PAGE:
Action Housing is building two apartment buildings with two different energy standards in Pittsburgh, Penn., in an experiment to test the efficiency of a passive energy design compared to current energy codes, reports the Pittsburgh Post-Gazette.
To enable comparison, both buildings are to be built three stories high and 30,000 square feet.
A passive house is air tight with heat recovery ventilation. The design, which includes triple-insulated windows, is estimated to reduce energy consumption by 90 percent compared to a home built before code standards in 2009, according to Morgan Law of Kaplan Thompson Architects, Action Homes passive homes consultant, the paper reports.
A 2012 update to the 2009 codes will be used in the other apartment building. The updated standard is “pretty rigorous,” according to Action Housing.
Action Housing wants to track the buildings’ energy costs over a period of 15 years, the paper reports.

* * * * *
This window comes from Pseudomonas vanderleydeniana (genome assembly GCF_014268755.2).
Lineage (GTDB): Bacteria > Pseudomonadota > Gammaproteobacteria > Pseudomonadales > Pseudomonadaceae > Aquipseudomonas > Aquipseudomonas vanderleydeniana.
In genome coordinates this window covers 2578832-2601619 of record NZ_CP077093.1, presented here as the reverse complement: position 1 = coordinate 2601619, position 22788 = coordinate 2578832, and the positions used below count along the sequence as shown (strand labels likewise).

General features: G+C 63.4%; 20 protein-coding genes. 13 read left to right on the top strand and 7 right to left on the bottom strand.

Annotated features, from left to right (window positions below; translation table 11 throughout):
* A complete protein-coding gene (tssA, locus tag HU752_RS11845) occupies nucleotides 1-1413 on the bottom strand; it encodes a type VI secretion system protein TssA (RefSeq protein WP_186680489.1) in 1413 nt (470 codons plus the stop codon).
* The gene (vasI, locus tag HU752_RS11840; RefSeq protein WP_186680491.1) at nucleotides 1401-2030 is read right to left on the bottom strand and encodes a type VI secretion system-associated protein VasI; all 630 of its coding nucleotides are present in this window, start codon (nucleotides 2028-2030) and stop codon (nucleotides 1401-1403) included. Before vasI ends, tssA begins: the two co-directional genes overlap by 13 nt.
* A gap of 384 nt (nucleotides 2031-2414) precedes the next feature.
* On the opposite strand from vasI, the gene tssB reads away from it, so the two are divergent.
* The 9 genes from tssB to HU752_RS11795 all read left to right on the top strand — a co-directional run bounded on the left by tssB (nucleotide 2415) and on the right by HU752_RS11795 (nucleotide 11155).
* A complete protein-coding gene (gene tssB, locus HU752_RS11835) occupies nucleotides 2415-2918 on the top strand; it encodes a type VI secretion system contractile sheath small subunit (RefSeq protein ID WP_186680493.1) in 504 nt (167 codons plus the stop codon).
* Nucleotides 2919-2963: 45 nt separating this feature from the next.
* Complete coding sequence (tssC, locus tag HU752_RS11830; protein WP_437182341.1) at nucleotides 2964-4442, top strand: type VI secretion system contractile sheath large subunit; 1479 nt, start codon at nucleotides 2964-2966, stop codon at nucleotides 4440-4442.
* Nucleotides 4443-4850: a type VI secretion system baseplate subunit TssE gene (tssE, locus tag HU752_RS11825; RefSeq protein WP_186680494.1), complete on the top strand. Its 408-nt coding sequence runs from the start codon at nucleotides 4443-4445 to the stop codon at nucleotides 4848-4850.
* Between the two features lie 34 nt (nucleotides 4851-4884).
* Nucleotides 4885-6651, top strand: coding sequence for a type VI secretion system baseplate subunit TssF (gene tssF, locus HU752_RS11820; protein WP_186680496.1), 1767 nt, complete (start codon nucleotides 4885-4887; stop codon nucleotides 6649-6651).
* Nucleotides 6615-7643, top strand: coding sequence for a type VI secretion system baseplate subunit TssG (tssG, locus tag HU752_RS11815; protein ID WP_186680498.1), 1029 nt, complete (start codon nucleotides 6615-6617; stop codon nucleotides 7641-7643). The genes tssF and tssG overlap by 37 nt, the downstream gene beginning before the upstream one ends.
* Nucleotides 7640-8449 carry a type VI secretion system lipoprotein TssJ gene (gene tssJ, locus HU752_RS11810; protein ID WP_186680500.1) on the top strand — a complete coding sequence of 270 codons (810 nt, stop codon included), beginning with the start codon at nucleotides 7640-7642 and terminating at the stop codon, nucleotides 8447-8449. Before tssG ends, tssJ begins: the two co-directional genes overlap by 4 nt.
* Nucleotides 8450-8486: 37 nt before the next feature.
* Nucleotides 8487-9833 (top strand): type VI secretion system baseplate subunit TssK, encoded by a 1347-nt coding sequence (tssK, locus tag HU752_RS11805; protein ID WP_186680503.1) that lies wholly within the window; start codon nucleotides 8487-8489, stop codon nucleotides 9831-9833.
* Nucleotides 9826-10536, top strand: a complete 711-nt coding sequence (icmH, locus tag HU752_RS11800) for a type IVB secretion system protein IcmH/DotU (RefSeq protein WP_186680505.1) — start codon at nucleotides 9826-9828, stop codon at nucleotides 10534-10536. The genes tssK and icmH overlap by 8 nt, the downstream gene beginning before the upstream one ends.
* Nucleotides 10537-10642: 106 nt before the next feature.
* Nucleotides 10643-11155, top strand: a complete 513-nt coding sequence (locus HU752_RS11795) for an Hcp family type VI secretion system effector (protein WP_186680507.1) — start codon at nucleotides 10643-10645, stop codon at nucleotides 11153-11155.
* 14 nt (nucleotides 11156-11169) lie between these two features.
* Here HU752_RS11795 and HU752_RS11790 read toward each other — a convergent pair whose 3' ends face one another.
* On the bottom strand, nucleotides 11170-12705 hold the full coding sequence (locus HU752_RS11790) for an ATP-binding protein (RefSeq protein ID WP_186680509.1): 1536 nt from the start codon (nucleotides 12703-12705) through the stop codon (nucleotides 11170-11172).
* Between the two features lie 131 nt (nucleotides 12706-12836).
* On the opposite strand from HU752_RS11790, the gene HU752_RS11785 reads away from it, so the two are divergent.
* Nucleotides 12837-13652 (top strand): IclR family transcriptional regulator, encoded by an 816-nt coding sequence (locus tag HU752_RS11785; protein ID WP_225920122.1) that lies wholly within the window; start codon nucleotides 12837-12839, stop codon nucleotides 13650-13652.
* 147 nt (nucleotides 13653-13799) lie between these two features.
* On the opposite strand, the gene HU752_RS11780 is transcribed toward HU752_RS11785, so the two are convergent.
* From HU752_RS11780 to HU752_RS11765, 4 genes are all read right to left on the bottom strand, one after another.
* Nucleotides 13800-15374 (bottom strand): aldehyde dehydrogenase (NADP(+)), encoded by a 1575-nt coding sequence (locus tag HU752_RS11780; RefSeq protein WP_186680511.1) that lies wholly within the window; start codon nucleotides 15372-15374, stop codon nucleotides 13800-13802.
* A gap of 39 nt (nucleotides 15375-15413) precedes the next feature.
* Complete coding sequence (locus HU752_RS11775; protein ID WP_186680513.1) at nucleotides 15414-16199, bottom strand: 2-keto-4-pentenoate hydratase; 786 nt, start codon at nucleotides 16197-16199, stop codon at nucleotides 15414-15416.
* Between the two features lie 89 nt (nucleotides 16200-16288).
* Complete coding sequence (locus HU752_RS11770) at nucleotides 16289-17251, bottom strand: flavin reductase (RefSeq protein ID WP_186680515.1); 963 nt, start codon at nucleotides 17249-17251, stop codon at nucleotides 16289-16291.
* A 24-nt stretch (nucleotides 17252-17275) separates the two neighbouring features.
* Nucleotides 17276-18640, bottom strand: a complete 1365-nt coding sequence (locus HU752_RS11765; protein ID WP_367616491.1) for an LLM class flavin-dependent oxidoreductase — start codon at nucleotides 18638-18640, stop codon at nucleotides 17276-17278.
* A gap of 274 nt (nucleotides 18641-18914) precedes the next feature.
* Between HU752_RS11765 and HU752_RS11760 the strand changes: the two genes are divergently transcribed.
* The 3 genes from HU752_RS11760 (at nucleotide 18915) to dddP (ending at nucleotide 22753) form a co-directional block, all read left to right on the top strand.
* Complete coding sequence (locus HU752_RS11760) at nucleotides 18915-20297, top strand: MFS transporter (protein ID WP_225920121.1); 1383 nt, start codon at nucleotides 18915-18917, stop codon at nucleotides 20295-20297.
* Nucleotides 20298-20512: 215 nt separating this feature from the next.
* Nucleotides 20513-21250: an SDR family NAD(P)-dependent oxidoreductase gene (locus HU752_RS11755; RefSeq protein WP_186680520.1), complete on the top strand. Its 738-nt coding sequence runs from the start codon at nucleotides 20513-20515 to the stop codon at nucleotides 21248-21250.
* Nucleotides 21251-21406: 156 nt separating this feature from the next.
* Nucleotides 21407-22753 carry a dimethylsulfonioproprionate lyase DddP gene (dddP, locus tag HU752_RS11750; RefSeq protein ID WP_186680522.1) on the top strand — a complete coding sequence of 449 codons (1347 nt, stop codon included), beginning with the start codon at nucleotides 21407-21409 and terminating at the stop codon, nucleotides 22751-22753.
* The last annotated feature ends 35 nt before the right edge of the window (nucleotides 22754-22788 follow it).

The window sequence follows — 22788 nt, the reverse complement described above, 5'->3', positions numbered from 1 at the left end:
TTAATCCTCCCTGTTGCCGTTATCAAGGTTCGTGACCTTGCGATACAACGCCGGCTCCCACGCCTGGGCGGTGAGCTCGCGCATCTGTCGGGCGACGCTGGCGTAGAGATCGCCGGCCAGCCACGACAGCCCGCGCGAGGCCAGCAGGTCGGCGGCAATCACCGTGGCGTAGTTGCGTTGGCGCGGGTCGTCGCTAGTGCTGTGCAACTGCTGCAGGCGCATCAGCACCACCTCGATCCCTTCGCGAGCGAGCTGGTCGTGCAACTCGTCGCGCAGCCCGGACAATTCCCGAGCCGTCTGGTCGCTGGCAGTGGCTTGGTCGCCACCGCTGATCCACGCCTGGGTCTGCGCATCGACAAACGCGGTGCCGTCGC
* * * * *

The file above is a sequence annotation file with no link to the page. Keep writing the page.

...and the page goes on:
The high-rise building, home to 900 employees of the Austrian Raiffeisen-Holding Group, features superior indoor air quality and minimal energy consumption. The building’s energy is provided by a photovoltaic system as well as a combined heating, cooling and power plant. In addition, the waste heat from the data center is re-used; cooling partly takes place via the nearby Danube Canal.
Helping to achieve the Passive House Standard were the energy efficiency of the building’s glazed facade, the building component connections and the mechanical systems. In combination with optimized shading equipment, the heating and cooling demand was reduced by 80 percent compared with conventional high-rise buildings, says the Passive House Institute.